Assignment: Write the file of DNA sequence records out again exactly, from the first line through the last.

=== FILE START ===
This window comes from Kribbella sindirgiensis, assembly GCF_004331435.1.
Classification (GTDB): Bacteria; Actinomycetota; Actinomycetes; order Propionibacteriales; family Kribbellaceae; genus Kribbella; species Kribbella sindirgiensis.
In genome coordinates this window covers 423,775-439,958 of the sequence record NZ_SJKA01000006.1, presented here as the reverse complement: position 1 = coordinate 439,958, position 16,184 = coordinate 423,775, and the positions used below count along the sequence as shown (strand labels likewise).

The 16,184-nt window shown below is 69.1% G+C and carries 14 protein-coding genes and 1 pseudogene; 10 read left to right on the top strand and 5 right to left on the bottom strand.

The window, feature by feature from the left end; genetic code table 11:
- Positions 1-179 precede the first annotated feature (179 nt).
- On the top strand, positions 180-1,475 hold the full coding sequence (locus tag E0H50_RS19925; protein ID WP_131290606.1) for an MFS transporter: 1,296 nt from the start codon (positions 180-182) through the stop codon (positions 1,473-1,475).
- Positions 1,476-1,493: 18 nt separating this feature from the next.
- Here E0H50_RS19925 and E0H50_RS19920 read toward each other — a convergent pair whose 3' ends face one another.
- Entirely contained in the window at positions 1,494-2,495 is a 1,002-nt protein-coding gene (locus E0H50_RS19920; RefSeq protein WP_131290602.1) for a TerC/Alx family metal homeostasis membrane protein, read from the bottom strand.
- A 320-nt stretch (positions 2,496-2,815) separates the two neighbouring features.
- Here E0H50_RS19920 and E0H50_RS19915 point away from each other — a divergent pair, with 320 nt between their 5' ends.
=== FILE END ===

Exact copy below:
This window comes from Kribbella sindirgiensis, assembly GCF_004331435.1.
Classification (GTDB): Bacteria; Actinomycetota; Actinomycetes; order Propionibacteriales; family Kribbellaceae; genus Kribbella; species Kribbella sindirgiensis.
In genome coordinates this window covers 423,775-439,958 of the sequence record NZ_SJKA01000006.1, presented here as the reverse complement: position 1 = coordinate 439,958, position 16,184 = coordinate 423,775, and the positions used below count along the sequence as shown (strand labels likewise).

The 16,184-nt window shown below is 69.1% G+C and carries 14 protein-coding genes and 1 pseudogene; 10 read left to right on the top strand and 5 right to left on the bottom strand.

The window, feature by feature from the left end; genetic code table 11:
- Positions 1-179 precede the first annotated feature (179 nt).
- On the top strand, positions 180-1,475 hold the full coding sequence (locus tag E0H50_RS19925; protein ID WP_131290606.1) for an MFS transporter: 1,296 nt from the start codon (positions 180-182) through the stop codon (positions 1,473-1,475).
- Positions 1,476-1,493: 18 nt separating this feature from the next.
- Here E0H50_RS19925 and E0H50_RS19920 read toward each other — a convergent pair whose 3' ends face one another.
- Entirely contained in the window at positions 1,494-2,495 is a 1,002-nt protein-coding gene (locus E0H50_RS19920; RefSeq protein WP_131290602.1) for a TerC/Alx family metal homeostasis membrane protein, read from the bottom strand.
- A 320-nt stretch (positions 2,496-2,815) separates the two neighbouring features.
- Here E0H50_RS19920 and E0H50_RS19915 point away from each other — a divergent pair, with 320 nt between their 5' ends.